Jordan Peele’s “Get Out” is already a huge hit, one that shouldn't come as a surprise to people have really been paying attention to Peele’s previous work.
“Get Out” is a deeply cerebral social horror film, the creation of a true horror auteur. Prior to his movie success, Peele was best known as a comedy actor and writer. His claim to fame was the Comedy Central sketch show “Key & Peele,” which he starred on with comedy parter Keegan Michael-Key for five seasons, ending in 2015.
Though skits like “Substitute Teacher,” “East/West College Bowl” and “Obama’s Anger Translator” got the duo some of the most attention, over the entire arc of the series, they displayed the kind of sharp racial commentary and weird, dark humor that made “Get Out” such a success.
In fact, looking back at some of the show’s sketches, it’s not hard to see how a movie like “Get Out” could have blossomed in Peele’s mind. Below are nine “Key & Peele” skits with brilliant, dark takes on race that prove Jordan Peele had “Get Out” in him all along:
"Horror Movie Hecklers"
"Key & Peele" was always good at exposing our own racial biases by playing with expectations, and they do so brilliantly here. This sketch flips the script on the "loud black movie-goer" stereotype, as two characters played by Key and Peele disrupt a horror movie. But instead of loudly complaining about the plot, they're complaining about things like the "lack of mise-en-scene" and "inconsistent visual language."
"Sex with Black Guys"
In this sketch, Key and Peele play two men who overhear a pair of white women in a bar talking about sleeping with black men. The humor comes from the men being torn between taking their shot or backing off, as the women drunkenly talk about black men as if they are exotic animals. "They treat their women with a little more compassion and stuff... because they're dads were never around!"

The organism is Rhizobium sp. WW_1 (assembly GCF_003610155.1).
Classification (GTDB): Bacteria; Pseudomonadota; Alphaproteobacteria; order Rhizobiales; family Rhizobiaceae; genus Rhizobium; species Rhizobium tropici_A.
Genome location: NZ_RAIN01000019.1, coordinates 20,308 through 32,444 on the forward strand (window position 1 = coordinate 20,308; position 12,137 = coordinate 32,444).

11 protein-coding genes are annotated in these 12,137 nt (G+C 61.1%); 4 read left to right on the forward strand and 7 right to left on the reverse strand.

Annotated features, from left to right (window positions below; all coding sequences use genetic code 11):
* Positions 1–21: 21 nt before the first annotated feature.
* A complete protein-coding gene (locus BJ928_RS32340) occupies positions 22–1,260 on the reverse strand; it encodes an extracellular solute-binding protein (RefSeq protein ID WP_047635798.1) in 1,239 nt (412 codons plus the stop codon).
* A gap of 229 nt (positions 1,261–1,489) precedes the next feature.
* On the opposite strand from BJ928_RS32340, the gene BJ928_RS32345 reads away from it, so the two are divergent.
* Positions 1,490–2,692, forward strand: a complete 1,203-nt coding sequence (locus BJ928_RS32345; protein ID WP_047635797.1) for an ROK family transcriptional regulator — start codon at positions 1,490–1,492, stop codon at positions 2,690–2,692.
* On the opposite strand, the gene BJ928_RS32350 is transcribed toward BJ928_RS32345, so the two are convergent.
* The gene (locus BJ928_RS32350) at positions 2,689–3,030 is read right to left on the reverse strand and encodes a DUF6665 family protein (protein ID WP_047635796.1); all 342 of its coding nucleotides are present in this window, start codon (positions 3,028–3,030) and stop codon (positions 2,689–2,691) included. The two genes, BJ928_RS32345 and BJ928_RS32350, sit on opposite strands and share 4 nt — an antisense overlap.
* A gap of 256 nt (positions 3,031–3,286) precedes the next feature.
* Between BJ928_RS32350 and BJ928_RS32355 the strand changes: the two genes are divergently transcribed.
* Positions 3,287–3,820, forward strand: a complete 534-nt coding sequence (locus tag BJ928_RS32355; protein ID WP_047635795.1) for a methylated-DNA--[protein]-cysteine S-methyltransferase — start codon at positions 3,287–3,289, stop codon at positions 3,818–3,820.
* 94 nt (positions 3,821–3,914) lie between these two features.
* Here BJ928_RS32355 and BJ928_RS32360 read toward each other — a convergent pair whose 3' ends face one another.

A room full of nearly identical black male Republicans who are "pissed" about Obama captures the Stepford Wives-like vibe of "Get Out," but just wait till the end for a hilarious -- and perceptive -- punchline.
Nazi jokes are very tricky -- the key, of course, is to make the Nazi the butt of the joke, not the people they persecuted. In this clip, Key and Peele make some insightful digs at the absurd logic of eugenics and white supremacy as they play two black men who trick an inept Nazi officer (played by Ty Burrell) into thinking they're white Germans -- merely by wearing white face.
One of the strengths of "Key & Peele" is playing with and parodying genre, especially action, sci-fi and horror. "Alien Posters" finds the two comedians trapped in a dystopian future where aliens are taken over human bodies as hosts. In order to survive, they must figure out who is and isn't a host based on their behavior, which reveals some brilliant social commentary. When Peele shoots a man wearing a confederate flag who appears to be friendly (but really is an alien), Key asks "How did you know?"
"C'mon, a redneck wants us to move into his community? Us?"
What happens when there are two black guys in a mostly-white a capella group? An epic showdown that turns surprisingly dark: "Do you have any idea how long it took for me to infiltrate this group, n***a?" The sketch highlights themes that also find a home in "Get Out," including the anxieties of being the "token black" in an all white setting.
As Key and Peele attempt to survive a zombie apocalypse in a predominantly white suburb, they slowly realize there's a reason why they haven't been bitten yet. Zombies as an allegory for racial discrimination. Brilliant.
"Negrotown" is one of the sharpest bits of social commentary on "Key & Peele," highlighting the harsh everyday realities of being black in America by juxtaposing them with a fairytale-like world called Negrotown. Here, "you can walk the street without getting stopped, harassed, or beat." While there's singing and dancing in this sketch, it takes a bleak, sobering turn at the end.
"Dad’s Hollywood Secret"
"Dad's Hollywood Secret," set at the funeral of a beloved patriarch, does a great job of tonally shifting between tragedy and comedy as it pokes fun at Classic Hollywood's racist past.